November 6th, 2011 10:18 EST
Texas Death Row Inmate Henry "Hank" Skinner Confessed!
Will Additional DNA Testing Be Conducted Before Nov 9th for a Condemned Hank Skinner?...
Skinner confessed and the confession was deemed inadmissible, but is part of the appellate record.
A "completely incapacitated" Skinner, somehow, traveled the 4 blocks from the murder scene, went to his ex girlfriends house, hid in her closet and he was covered in blood from the crime scene.
Skinner`s own blood spatter expert found that Skinner`s "passed out" story was inconsistent with the blood being all over Skinner.
Skinner`s defense is that he was completely incapacitated the night of the murders, which is contradicted by his confession, by the blood spatter evidence and by his travels to his ex girlfriends house?
Why did Skinner chose to walk the 4 blocks to his ex girlfriends house, instead of calling the police?
Skinner refused additional DNA testing because he was implicated by the prior, multiple DNA tests, pre trial, that tied him to the crime scene and he didn`t want more DNA to hurt his case.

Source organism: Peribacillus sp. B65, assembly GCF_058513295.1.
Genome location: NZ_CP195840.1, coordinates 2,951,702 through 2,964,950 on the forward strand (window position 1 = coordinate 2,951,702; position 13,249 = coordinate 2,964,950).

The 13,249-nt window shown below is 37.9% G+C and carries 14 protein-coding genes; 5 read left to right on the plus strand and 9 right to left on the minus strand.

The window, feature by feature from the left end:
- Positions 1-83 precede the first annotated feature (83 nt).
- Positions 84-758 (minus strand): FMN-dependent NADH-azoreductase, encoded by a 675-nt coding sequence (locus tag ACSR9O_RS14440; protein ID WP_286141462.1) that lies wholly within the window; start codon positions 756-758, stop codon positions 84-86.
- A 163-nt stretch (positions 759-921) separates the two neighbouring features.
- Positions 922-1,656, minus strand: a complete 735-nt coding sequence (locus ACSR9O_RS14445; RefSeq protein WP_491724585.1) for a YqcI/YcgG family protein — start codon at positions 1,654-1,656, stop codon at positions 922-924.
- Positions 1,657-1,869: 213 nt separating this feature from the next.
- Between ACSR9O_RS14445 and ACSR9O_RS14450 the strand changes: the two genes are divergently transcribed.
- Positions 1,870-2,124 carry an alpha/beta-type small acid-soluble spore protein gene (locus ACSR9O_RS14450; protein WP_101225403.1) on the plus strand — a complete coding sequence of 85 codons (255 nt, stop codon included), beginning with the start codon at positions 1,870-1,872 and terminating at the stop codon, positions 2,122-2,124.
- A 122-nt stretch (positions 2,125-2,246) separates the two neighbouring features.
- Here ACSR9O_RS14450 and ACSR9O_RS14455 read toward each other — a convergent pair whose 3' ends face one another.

The only reason for such denial of additional DNA testing is that Skinner knew additional DNA evidence would harm him even more.
Skinner, his defense counsel and other death penalty opponents are saying that the untested DNA will prove Skinner innocent, meaning that Skinner decided, pre trial, that it was better to face a death sentence than to face freedom, the only "logic" for Skinner`s refusal of the additional DNA testing, when he "knew" it would prove his innocence. Absurd, of course.
Could this be another anti death penalty fraud? Of course.
Sincerely, Dudley Sharp
Mr. Sharp has appeared on ABC, BBC, CBS, CNN, C-SPAN, FOX, NBC, NPR, PBS , VOA and many other TV and radio networks, on such programs as Nightline, The News Hour with Jim Lehrer, The O`Reilly Factor, etc., has been quoted in newspapers throughout the world and is a published author.
A former opponent of capital punishment, he has written and granted interviews about, testified on and debated the subject of the death penalty, extensively and internationally.